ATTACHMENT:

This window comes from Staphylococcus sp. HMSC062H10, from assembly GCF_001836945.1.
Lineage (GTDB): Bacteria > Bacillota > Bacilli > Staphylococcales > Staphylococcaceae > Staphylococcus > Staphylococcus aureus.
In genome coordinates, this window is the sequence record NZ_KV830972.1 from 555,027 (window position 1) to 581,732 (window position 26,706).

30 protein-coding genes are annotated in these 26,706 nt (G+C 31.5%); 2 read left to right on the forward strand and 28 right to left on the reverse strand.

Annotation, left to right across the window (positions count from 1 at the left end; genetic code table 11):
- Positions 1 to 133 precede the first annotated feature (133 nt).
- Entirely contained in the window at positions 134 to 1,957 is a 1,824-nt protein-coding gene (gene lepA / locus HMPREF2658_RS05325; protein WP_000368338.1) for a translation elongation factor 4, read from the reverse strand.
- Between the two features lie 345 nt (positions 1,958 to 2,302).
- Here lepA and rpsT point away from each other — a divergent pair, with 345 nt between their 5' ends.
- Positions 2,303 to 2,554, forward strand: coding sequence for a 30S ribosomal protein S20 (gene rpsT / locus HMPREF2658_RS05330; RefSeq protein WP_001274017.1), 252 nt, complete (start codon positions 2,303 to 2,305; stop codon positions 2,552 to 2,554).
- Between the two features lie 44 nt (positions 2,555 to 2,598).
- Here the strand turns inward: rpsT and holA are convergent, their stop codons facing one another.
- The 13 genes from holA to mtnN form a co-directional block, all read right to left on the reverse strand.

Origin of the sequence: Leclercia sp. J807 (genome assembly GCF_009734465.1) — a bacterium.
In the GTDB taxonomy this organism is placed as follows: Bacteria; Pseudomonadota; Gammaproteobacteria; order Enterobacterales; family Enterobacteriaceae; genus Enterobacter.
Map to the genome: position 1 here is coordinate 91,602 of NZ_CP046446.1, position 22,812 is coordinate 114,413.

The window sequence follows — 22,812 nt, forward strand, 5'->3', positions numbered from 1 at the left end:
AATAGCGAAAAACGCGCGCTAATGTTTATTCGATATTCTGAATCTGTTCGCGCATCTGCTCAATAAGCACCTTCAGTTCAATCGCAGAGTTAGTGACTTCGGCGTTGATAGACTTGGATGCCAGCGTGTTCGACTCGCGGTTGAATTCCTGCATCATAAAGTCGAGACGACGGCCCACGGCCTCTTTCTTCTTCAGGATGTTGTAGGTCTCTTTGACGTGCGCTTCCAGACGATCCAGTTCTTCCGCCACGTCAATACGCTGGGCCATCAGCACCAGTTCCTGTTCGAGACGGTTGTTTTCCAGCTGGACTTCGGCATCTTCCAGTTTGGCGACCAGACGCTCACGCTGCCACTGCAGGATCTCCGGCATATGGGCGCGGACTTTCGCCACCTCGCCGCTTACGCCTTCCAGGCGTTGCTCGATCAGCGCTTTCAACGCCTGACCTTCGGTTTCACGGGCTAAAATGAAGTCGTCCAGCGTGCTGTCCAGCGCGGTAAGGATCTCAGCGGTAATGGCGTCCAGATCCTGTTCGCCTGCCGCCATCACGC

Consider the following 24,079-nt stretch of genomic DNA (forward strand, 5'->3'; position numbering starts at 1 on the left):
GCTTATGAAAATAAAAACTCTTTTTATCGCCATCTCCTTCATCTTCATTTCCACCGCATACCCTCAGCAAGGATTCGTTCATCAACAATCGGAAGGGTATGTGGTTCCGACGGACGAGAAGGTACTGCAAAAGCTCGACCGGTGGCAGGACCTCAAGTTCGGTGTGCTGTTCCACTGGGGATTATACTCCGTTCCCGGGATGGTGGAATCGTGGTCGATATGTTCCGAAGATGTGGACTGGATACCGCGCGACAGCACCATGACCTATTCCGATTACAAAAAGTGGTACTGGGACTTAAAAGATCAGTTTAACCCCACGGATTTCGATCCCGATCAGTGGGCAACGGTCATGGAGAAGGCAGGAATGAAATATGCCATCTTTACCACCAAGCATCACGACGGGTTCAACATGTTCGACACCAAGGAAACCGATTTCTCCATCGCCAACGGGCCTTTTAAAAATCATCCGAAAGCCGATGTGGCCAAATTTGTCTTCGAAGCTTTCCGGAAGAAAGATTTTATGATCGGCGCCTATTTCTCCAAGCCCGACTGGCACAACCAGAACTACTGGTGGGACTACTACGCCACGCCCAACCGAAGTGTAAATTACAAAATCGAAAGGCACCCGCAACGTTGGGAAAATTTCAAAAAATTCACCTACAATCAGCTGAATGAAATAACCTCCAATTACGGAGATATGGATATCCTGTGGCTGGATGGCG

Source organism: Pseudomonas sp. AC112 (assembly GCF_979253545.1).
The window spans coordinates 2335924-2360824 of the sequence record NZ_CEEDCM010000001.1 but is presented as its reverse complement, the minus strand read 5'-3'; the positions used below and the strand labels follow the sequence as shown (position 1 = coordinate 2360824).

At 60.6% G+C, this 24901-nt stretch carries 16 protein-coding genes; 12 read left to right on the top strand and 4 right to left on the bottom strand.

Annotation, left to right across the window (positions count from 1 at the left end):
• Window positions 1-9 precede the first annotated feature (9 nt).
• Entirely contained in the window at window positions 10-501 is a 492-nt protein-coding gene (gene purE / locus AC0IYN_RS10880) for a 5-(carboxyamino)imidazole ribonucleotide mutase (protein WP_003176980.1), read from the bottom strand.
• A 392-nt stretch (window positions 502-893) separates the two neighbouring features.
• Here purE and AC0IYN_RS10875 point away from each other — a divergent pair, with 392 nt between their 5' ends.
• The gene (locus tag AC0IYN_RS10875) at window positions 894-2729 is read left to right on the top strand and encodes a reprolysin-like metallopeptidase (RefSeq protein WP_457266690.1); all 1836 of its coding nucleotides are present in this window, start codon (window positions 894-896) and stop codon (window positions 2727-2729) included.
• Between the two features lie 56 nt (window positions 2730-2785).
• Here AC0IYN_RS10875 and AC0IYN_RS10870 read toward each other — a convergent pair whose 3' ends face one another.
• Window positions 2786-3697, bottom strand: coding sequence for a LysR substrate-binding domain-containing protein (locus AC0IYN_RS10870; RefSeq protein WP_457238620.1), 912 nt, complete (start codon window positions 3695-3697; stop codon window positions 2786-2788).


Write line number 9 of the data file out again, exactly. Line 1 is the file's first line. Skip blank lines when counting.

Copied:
- Here lepA and rpsT point away from each other — a divergent pair, with 345 nt between their 5' ends.